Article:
Nurse-client interactions: Trust
We know trust when we feel it about something or someone, but what does it actually mean?
Charles Feltman defines trust as “choosing to risk making something you value vulnerable to another person’s actions”.
Here are some examples:
- When I leave my daughter in the care of a babysitter, I am making my daughter’s wellbeing vulnerable to the babysitter’s actions.
- When I make a transaction with a bank teller, I am making my finances vulnerable to the bank teller’s actions.
- When I share personal information with my physician, I’m choosing to make my privacy vulnerable to my physician’s actions.
Trust is feeling comfortable with sharing personal information with someone and believing that it’s safe with them. It’s believing someone when they say they’re going to meet us at a certain time and place.
When we trust someone, we make our money, our job, our goals, our beliefs, our reputation, our health and many other things at risk to another person’s actions. We believe that their actions will support or help what we’re making vulnerable, and not harm it.
When it comes to the work of nursing, our interactions with clients are also built on a feeling of mutual trust. Trust comes from what we say, how we act and how we communicate. It’s a feeling of comfort and safety, and it’s what allows clients to be open and vulnerable about their problems with us.
When clients allow us to provide their care, they are making their health vulnerable to our actions; they trust that we’ll do what we say when it comes to their health and their care.
From the first time we meet a client, they’re judging whether we’re trustworthy. That is, whether we are:
- Accountable: that we’re responsible for our behaviours and will own our mistakes and failures
- Reliable: that we’ll do what we say we’re going to do, when we’re going to do it and keep our promises
- Competent: that we have the knowledge, skill, judgment and resources to do what we say we’re going to do or propose to do
- Caring: that we have their best interests in mind when we act and make decisions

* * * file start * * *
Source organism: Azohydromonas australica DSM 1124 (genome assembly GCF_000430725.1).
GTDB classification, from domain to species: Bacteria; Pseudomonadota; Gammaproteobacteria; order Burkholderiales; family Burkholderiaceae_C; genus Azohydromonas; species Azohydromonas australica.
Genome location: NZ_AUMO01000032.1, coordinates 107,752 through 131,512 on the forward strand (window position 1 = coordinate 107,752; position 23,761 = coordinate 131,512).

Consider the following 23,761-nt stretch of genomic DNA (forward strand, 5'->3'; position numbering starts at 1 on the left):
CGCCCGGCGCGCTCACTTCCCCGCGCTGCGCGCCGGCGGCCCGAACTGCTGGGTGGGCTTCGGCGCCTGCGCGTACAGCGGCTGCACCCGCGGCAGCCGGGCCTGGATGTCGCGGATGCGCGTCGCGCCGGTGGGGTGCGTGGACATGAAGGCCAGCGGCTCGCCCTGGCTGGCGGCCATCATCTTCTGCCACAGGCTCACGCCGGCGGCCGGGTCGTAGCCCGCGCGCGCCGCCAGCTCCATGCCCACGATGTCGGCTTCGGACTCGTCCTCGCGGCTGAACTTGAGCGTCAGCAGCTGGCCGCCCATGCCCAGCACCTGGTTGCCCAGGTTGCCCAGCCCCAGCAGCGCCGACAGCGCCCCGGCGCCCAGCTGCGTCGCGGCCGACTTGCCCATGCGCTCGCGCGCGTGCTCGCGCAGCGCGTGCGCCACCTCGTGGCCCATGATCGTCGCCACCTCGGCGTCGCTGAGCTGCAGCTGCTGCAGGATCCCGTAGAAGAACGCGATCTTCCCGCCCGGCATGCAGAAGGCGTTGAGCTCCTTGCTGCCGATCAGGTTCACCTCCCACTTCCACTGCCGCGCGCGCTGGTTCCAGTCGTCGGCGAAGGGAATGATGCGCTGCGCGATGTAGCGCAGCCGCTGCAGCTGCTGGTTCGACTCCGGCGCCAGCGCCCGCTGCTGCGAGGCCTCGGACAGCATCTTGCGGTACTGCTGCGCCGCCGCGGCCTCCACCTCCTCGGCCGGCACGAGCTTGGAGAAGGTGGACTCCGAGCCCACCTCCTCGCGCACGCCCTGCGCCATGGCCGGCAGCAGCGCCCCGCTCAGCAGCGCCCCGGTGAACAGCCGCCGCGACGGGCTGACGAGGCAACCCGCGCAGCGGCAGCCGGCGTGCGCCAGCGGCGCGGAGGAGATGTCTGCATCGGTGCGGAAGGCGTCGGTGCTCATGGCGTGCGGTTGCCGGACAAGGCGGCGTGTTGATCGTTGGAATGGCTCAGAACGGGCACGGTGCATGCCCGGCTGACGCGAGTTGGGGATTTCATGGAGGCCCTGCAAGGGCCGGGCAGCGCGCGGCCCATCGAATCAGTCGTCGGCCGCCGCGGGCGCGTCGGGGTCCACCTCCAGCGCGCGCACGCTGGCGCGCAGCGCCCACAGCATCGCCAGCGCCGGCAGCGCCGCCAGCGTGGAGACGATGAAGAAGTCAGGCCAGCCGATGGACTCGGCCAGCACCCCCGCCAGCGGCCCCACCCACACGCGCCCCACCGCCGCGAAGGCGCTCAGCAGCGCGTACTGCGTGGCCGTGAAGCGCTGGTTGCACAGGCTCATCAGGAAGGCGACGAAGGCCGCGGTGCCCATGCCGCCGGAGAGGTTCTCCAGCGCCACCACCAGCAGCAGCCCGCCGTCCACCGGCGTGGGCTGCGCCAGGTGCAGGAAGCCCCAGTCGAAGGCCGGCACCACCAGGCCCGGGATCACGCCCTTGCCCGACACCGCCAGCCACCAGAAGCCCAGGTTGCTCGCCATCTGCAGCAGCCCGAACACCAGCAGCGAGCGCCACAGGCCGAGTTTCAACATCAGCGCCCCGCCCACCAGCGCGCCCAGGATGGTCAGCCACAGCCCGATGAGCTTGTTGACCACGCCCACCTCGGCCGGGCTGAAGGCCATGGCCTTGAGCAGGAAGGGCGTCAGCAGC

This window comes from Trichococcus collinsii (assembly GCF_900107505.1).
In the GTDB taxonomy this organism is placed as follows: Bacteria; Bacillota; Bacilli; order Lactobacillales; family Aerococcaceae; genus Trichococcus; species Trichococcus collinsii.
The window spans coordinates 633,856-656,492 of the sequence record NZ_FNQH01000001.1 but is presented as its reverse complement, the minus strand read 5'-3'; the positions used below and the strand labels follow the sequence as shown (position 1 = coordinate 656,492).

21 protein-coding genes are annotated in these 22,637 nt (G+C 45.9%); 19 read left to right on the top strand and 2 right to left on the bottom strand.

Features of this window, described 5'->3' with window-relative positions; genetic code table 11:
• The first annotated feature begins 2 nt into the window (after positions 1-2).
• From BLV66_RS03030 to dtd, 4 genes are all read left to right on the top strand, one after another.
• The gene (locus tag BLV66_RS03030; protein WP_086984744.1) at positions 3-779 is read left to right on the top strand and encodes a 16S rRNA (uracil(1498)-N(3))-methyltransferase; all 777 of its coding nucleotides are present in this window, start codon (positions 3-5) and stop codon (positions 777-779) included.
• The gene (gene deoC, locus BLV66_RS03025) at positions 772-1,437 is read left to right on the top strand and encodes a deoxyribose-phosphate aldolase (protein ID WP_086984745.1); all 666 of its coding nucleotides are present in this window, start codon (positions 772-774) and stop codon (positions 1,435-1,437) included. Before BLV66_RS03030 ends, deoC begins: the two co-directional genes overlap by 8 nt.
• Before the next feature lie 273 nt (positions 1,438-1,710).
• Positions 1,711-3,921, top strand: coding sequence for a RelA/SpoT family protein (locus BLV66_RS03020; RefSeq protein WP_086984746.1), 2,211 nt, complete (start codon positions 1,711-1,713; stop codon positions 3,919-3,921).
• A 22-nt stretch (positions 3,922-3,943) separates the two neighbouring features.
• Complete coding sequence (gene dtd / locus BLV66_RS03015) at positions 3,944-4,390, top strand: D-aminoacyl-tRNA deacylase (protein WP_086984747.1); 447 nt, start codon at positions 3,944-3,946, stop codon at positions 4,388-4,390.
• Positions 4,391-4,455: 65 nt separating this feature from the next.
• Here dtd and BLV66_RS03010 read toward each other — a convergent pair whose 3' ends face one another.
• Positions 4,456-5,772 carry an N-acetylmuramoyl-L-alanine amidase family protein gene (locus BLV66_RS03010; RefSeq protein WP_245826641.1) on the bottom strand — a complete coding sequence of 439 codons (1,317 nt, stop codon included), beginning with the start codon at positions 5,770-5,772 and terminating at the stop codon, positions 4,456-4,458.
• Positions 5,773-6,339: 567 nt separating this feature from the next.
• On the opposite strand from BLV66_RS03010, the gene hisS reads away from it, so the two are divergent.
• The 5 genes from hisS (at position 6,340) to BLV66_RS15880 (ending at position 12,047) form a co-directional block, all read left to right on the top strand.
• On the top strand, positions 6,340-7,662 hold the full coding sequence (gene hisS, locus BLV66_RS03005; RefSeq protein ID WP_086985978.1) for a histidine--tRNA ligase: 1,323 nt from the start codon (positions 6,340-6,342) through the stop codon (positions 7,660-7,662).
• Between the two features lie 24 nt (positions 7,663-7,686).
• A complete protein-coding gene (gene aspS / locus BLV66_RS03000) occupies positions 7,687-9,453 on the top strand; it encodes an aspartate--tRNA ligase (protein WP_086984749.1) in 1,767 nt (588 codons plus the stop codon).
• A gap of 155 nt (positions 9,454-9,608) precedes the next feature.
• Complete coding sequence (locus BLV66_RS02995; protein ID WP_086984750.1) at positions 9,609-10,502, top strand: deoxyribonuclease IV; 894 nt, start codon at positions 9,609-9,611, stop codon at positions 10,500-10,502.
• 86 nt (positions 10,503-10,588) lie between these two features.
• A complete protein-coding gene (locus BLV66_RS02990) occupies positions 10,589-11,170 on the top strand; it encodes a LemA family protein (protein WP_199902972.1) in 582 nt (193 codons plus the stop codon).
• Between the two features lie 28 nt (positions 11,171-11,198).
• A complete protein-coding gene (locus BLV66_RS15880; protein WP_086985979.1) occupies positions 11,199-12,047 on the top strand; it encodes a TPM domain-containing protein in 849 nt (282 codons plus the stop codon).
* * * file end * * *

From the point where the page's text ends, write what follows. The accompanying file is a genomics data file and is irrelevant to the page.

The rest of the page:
- Authentic: that our actions and words align with how we feel and what we believe and who we want to be
- Non-judgmental: that we don’t think less of them because of who they are
- Honest: that we’re telling the truth
- Boundaried: that we’re clear about what is and what isn’t okay
- Empathetic: that we’re able to see things from their perspective
We build and demonstrate and maintain trust by:
- Being honest
- Setting and maintaining boundaries about what is and what isn’t okay
- Keeping promises and following through with what we say we’re going to do
- Being loyal and showing clients our willingness to protect and understand them
- Being consistent in how we speak and act over time
- Allowing for clients’ preferences
- Being respectful of clients’ uniqueness and cultural differences
- Maintaining privacy and confidentiality
- Assuming people are doing the best they can with what they have
- Trying to understand the feelings, thoughts and experiences of others
Throughout the CPNRE®, you can expect to be tested about your understanding of trust. Even though questions may not explicitly mention the word trust, it’s important to be aware of the fact that because our interactions with clients are built on trust, correct answers will always reflect an attribute of trust listed above.
If you see a question asking ‘how can the practical nurse establish trust’, try to think about the above ways in which nurses build trust as you look at the answer options.